Charlize Theron plays a presidential hopeful who falls for Seth Rogen’s speechwriter in Jonathan Levine’s far-fetched comedy.
That’s pretty much the premise of Jonathan Levine’s Long Shot, a retrograde romantic comedy that somehow manages to pass the public’s #MeToo test at this precise moment.
Right of the bat, we see Charlotte Field (Charlize Theron) as a glamorous, powerful, and successful Secretary of the State being endorsed for running Presidency. On the other hand, Fred Flarsky (Seth Rogen) is a fearless muckraker whose investigative journalism goes out of hand when a media baron Parker Wembley (Andy Serkis) buys his newspaper.
Jobless and sad, Fred phones up childhood buddy Lance (O’Shea Jackson Jr.) for an epic drown-your-sorrows evening that ends, thanks to Lance’s big-shot connections, at a very swanky Manhattan party; the kind of party where media barons and politicians come to and mingle.
Looking from beyond, Fred catches the eye of a glamorous attendee, Charlotte, who just so happens to be attending the party as well. Charlotte is convinced that she knows this horribly dressed loudmouth from someplace. Turns out, she used to babysit him from years past!
As running for the presidency, Charlotte has been told she’d be the perfect candidate if only she were funnier and more approachable. She hires quick-witted Fred to write for her much to the dismay of her trusted advisors. Having known her at the dawn of her idealism, he has insights that can make her speeches sing. Fred, being the comedy writer that he is, punch up her speeches.
A fish out of water on Charlotte’s elite team, Fred is unprepared for her glamorous lifestyle in the limelight. Together on a whirlwind tour as Charlotte and Fred travel the world, Charlotte builds support for her ambitious environmental agenda that take place in the globe’s most romantic capital cities as they trade ideas along the way. With that, a series of unexpected and dangerous incidents make them more vulnerable and close to each other in order to fight and live. Eventually, sparks fly as their unmistakable chemistry leads to Charlotte being drawn to Fred.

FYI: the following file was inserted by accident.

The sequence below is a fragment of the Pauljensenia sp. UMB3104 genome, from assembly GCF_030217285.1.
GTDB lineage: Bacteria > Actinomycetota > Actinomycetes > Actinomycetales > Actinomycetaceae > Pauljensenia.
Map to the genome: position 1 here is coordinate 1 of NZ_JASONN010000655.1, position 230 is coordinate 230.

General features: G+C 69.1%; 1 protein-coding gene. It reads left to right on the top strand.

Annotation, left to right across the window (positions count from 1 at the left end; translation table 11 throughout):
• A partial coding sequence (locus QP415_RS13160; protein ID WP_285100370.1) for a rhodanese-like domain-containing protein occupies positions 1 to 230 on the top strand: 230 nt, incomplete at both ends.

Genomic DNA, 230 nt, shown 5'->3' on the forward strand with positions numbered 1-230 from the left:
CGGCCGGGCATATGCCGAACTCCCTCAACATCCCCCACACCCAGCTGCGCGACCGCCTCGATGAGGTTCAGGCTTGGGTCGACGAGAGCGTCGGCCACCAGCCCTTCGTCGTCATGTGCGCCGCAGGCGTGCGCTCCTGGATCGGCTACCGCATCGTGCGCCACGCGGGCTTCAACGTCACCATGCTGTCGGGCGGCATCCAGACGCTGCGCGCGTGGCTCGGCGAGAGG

Starring an all-star cast with some familiar faces like Boys II Men, Alexander Skarsgard, and more, this romantic comedy is sure to knock everyone out of the park. Seriously, it’s filled with familiar faces!
Long Shot hardly begins to describe the premise of Jonathan Levine’s latest comedy, in which an unemployed journalist who looks exactly like Seth Rogen woos one of the most powerful women in the world, who looks just like about the most glamorous version of Charlize Theron you’ve ever seen.
More creepy than romantic, more chauvinist than empowered - and in all fairness, funnier and more entertaining than any comedy in months - “Long Shot” serves up the far-fetched wish-fulfillment fantasy of how, for one lucky underdog, pursuing your first love could wind up making you first man.
Perhaps one of the reasons why Long Shot doesn’t feel so out-of-hand is because it is similar to what America feels right now. Levine, Rojen, and Theron took the time to sit down with the script and the story to make the story realistic and relatable, which were their biggest challenges as to not make the story a Trump-Clinton battle - making Long Shot so effective to the audience.
That being said, screenwriters Dan Sterling and Liz Hannah (along with, presumably, some uncredited puncher-uppers) pack this thing full of laughs. No audience will ever be as generous as a festival premiere where a large percentage of the crowd has a financial interest in the film, but at this screening, the response to many zingers threatened to drown out important dialogue that followed. Supporting roles are broadly drawn but successful — from the trio of vapid boors doing an excellent Fox & Friends impersonation (Kurt Braunohler, Claudia O'Doherty and Paul Scheer); to the president (Bob Odenkirk), who should begin each speech with "I'm not a real president, but I've played one on TV"; to the Canadian prime minister (Alexander Skarsgard), whose dreamy looks mask a total lack of charm.
Politics aside, Long Shot is a major win for Levine, Rojen, and Theron, who defied the odds to deliver an instantly re-watchable hit. It’s sexy, it’s funny, it’s smart, it’s topical, and above all, it’s exactly what some people need right now.